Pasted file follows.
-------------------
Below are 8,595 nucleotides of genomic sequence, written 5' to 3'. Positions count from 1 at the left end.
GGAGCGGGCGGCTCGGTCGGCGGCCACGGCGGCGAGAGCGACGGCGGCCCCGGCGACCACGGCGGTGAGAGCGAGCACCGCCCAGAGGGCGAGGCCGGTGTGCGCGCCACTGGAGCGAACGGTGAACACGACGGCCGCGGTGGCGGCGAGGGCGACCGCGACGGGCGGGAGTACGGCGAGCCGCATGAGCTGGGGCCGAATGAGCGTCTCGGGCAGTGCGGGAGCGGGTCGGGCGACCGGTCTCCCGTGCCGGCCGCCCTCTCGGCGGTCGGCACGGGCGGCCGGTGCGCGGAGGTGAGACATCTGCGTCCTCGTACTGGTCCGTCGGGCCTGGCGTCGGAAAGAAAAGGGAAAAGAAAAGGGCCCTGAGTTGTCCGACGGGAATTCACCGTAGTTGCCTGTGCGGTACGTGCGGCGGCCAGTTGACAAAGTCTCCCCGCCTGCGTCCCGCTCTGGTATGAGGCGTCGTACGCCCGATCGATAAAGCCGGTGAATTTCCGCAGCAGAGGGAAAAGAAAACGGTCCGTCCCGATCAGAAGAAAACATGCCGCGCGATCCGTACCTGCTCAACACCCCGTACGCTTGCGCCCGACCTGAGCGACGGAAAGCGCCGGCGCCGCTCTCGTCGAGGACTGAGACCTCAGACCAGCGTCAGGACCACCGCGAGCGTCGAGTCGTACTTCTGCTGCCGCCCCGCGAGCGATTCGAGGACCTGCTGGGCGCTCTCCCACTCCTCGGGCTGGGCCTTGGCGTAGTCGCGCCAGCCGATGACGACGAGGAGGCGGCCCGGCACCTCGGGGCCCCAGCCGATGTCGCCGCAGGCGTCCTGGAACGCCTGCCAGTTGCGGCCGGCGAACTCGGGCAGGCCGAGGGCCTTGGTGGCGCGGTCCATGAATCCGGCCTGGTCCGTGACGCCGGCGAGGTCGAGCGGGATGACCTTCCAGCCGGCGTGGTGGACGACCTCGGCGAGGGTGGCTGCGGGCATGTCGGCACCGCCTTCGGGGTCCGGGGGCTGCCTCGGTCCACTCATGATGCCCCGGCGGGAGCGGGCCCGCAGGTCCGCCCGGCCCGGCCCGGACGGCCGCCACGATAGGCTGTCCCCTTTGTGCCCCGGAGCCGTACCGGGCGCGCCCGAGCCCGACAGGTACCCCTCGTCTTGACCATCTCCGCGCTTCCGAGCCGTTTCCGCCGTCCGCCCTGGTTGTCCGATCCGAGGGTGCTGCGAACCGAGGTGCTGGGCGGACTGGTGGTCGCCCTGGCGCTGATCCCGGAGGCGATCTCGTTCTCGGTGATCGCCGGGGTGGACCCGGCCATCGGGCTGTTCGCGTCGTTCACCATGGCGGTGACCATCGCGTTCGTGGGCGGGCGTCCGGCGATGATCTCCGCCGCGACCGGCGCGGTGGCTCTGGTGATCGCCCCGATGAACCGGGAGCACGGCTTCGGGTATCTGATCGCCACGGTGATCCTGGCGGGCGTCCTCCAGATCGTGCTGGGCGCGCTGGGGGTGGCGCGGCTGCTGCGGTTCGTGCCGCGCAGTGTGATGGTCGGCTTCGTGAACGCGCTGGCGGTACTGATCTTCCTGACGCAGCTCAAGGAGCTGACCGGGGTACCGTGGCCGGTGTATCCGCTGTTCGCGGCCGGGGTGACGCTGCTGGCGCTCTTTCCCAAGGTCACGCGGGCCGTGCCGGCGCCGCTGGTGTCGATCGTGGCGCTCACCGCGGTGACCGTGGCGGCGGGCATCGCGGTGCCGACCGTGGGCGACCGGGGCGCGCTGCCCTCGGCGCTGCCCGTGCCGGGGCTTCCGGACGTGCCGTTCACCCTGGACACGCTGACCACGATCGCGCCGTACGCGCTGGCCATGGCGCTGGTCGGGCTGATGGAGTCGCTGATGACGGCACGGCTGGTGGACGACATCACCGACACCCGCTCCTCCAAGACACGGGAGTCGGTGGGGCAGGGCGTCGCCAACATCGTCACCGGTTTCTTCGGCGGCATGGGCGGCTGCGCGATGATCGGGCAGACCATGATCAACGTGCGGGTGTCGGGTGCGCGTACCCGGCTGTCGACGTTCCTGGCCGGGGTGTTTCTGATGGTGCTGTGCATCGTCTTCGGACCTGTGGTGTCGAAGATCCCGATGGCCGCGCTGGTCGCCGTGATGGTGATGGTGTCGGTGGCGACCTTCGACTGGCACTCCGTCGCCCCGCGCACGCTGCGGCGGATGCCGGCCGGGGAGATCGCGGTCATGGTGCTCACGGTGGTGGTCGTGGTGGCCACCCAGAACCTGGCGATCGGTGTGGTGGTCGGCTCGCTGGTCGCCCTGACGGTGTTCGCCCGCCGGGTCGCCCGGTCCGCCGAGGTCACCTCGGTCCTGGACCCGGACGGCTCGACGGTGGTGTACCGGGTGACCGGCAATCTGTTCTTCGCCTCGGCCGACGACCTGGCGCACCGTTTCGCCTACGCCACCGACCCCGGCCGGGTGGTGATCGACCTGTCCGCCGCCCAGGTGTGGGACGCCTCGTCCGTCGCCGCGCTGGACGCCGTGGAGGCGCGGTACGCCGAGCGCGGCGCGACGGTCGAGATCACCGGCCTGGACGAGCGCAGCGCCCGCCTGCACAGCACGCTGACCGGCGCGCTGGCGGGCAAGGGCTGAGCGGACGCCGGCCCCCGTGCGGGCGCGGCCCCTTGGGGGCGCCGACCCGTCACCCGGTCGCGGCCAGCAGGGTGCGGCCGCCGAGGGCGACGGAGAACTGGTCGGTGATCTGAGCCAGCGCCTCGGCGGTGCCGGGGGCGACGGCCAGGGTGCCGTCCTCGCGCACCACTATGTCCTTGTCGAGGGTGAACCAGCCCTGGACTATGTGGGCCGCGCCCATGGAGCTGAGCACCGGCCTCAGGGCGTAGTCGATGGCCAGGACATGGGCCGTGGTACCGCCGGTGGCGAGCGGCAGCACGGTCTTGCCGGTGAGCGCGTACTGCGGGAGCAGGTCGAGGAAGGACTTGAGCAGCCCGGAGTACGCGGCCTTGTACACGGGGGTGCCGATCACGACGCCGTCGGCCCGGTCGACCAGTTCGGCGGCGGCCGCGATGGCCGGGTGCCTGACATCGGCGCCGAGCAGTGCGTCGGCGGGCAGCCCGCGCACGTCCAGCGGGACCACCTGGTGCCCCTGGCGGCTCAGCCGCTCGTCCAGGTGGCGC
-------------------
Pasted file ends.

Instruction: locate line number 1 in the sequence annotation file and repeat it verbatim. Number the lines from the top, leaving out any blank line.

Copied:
Below are 8,595 nucleotides of genomic sequence, written 5' to 3'. Positions count from 1 at the left end.